Born from a muddy pool of water, the succulent century egg has endured as a comfort food for hundreds of years.
Hundreds of years ago, a savoury idea – called the century egg – was hatched in rural China. As the story goes, a farmer found naturally preserved duck eggs in a muddy pool of water and slaked lime (a type of calcium hydroxide). After surviving a tasting, he set out to replicate them manually, resulting in a delicacy that would endure for centuries as a comfort food in Hong Kong, China and parts of Southeast Asia.
Though details of the century egg’s discovery are undocumented, scientists estimate that it dates back more than 500 years to the Ming Dynasty. And aside from some techniques used for large-scale production today, the egg preservation process has remained relatively unchanged.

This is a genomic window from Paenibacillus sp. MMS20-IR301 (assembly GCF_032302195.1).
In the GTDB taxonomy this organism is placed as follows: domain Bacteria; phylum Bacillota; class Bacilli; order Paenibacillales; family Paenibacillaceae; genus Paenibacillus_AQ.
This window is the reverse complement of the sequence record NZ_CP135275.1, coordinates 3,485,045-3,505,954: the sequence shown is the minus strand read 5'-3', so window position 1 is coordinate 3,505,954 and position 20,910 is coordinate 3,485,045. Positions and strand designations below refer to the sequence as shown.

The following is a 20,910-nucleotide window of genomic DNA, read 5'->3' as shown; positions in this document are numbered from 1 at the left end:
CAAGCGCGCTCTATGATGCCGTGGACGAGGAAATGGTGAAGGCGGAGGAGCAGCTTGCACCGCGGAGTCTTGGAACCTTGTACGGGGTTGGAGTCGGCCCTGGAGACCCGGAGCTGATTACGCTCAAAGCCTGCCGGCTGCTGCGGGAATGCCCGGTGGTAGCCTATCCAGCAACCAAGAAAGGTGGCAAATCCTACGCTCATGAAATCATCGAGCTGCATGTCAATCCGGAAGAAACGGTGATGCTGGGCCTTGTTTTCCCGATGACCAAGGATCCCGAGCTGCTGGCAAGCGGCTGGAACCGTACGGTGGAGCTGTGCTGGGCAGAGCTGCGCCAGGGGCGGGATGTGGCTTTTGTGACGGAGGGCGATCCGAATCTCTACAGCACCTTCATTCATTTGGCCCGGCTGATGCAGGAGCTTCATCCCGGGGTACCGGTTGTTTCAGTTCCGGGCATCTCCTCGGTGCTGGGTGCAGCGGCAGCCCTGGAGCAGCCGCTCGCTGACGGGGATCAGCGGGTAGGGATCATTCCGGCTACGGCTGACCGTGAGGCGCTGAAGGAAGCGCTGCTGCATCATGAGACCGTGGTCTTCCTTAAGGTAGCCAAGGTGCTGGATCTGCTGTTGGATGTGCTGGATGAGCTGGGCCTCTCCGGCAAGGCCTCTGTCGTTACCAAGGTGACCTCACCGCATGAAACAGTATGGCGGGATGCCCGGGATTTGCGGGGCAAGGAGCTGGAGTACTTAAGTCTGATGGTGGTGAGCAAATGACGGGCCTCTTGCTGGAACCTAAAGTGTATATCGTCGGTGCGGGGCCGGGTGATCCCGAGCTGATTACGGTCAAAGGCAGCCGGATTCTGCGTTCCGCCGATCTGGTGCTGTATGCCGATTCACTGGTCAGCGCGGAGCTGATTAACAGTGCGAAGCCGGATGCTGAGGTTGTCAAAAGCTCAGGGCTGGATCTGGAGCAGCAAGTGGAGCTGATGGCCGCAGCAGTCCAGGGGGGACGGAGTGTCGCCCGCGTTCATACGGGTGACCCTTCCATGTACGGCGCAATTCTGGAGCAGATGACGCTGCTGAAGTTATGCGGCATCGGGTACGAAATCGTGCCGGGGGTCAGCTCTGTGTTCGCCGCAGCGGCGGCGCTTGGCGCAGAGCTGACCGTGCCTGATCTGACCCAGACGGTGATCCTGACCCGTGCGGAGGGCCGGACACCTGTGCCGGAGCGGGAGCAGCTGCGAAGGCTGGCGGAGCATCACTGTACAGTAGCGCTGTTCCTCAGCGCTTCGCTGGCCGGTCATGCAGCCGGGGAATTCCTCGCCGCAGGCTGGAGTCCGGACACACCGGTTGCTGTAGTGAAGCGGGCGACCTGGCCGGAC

To make the eggs, a vat is typically filled with a combination of strong black tea, lime, salt and freshly burned wood ashes, and is left to cool overnight. The next day, duck, quail or chicken eggs are added to the mixture, and they soak anywhere from seven weeks to five months – not for a century as the name implies.
Read the full story on BBC Travel.